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EDITORIAL - What Women Want (From Gaming)
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posted by: GF! Back Catalogue 10/2004 => 1995
date posted: 12:00 AM Thu Jul 4th, 2002
last revision: 12:00 AM Thu Jul 4th, 2002

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By Monica Hafer

During the Nintendo press conference at E3, my mind began to wander somewhere that I'm sure they never intended; I began to think about? my mother. It all started during a promotional commercial for their new title, Animal Crossing, in which we see several seconds of humorous footage where a crazed-looking mother has stolen her child's GBA and is sitting at the kitchen table playing while her child attempts to wrest it from her grasp. I couldn't help but recall the stolen hours that my mother had spent on games such as Space Invaders and Legend of Zelda, Tomb Raider and Riven. These were seemingly decadent hours that I'm sure my father thought could have been spent more productively. But as I remember, her gaming was no less earnest than that of her offspring, and I believe she had no less (dare I say it?) fun.

I continued this line of thinking during the general media briefing put on by the Interactive Digital Software Association (IDSA). I was especially interested by some of the statistics they had gathered which show that women are a smaller percentage of game players (28% console gamers, 38% PC) and yet are a much greater percent of the game buying populace (55% PC, 46% console). It is then a fairly obvious assumption that women are purchasing games for people besides themselves (children, spouses, male friends, etc.). The IDSA followed up by showing that 62% of the people who have been playing games for less than a year are women. This, they feel, is "concrete evidence that more and more women are being drawn to games." However, as I look around, I can't say that I feel like the market is changing much to help attract adult women.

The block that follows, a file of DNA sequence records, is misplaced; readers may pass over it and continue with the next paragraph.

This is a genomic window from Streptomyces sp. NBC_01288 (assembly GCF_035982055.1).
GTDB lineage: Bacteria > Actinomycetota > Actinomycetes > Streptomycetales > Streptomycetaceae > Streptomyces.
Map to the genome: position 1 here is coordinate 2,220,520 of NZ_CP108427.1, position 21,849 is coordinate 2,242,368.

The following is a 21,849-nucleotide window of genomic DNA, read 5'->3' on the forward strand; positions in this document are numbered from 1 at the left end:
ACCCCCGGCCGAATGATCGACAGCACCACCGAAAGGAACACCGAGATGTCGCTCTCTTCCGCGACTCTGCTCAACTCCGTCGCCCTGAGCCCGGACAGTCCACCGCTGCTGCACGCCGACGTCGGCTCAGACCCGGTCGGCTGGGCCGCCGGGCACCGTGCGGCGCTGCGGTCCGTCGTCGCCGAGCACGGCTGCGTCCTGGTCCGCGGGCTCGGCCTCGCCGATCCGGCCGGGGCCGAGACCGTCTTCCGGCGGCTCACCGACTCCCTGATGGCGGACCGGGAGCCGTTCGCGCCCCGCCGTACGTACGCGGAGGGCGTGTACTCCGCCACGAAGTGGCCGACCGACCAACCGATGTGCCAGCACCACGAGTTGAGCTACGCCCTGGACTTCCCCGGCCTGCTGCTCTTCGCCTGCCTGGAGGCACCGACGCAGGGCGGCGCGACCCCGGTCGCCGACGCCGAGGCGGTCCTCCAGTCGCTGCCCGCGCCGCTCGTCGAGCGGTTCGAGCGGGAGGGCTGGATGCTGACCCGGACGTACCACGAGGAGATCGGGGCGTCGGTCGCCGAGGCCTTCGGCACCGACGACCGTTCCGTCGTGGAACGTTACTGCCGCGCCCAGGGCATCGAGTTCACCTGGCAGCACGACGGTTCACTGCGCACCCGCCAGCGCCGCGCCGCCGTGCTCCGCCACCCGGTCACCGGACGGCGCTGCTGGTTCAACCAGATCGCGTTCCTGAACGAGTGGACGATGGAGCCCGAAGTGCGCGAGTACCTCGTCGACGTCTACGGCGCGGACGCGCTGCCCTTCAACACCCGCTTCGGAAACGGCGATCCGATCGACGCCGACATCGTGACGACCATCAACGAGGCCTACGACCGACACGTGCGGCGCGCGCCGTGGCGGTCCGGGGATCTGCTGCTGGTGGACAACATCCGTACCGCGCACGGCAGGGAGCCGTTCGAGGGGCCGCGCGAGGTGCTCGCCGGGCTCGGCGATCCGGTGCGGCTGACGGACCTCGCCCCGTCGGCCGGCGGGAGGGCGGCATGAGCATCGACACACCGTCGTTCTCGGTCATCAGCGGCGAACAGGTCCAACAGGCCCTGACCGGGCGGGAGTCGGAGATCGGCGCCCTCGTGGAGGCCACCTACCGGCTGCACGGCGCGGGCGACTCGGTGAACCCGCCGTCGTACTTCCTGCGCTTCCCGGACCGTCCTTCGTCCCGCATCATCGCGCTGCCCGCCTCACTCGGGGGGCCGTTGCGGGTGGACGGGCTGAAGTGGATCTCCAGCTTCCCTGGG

Lest some of you dismiss me as a femi-nazi, let me say that there are parts of the gaming industry that are doing everything right. There are more titles that are gender neutral and do a great job of making me feel welcome. Take Tony Hawk Pro-Skater 4. It features Elissa Steamer, one of the few female skaters in the real world, we can make female characters, and we are allowed to play them without being force-fed women skaters with gravity defying breasts and barely-there clothes. This game doesn't really get marketed to women, but I feel at home popping it into my PS2. There are also great strides being taken to make children's titles gender inclusive (Mario, Spyro, Star Fox, and more), although most of the titles are still marketed more toward young boys than girls (unless you look at the Barbie and Mary-Kate and Ashley titles). And while there have been some improvements, there is still an unserved populace waiting to be invited to play?adult women.

I personally began playing games because I had an older male sibling, and when my parents first brought home the Atari, it was meant as a present for both of us. I have many fond memories from this time, and it isn't as though I got tired of the gaming industry. It just seemed as though the marketers forgot that I was there. How can kids know what they want if advertisers don't tell them what's hot, new and must-have? My discretionary dollars were supposed to be spent on makeup and teen-magazines, and if I bought a videogame, I was considered not just a geek, but an aberration of nature (and the marketplace). Games were no longer picked up for me as gifts, and my groups of friends who were boys now treated this territory as "no girls allowed male bonding turf." And even at E3, where almost everyone there is a gaming freak, I had booth attendants hesitate to turn the controller over to me. Maybe they couldn't believe there was a woman gamer at E3, or maybe they're just afraid of women in general. "I'm dying to play this game," my psyche screamed, "and I'm a good player. It's OK to let me have a turn?" Suddenly I am a child again, desperately wanting to be a part of the cool world that is gaming, yet the industry doesn't seem to want me.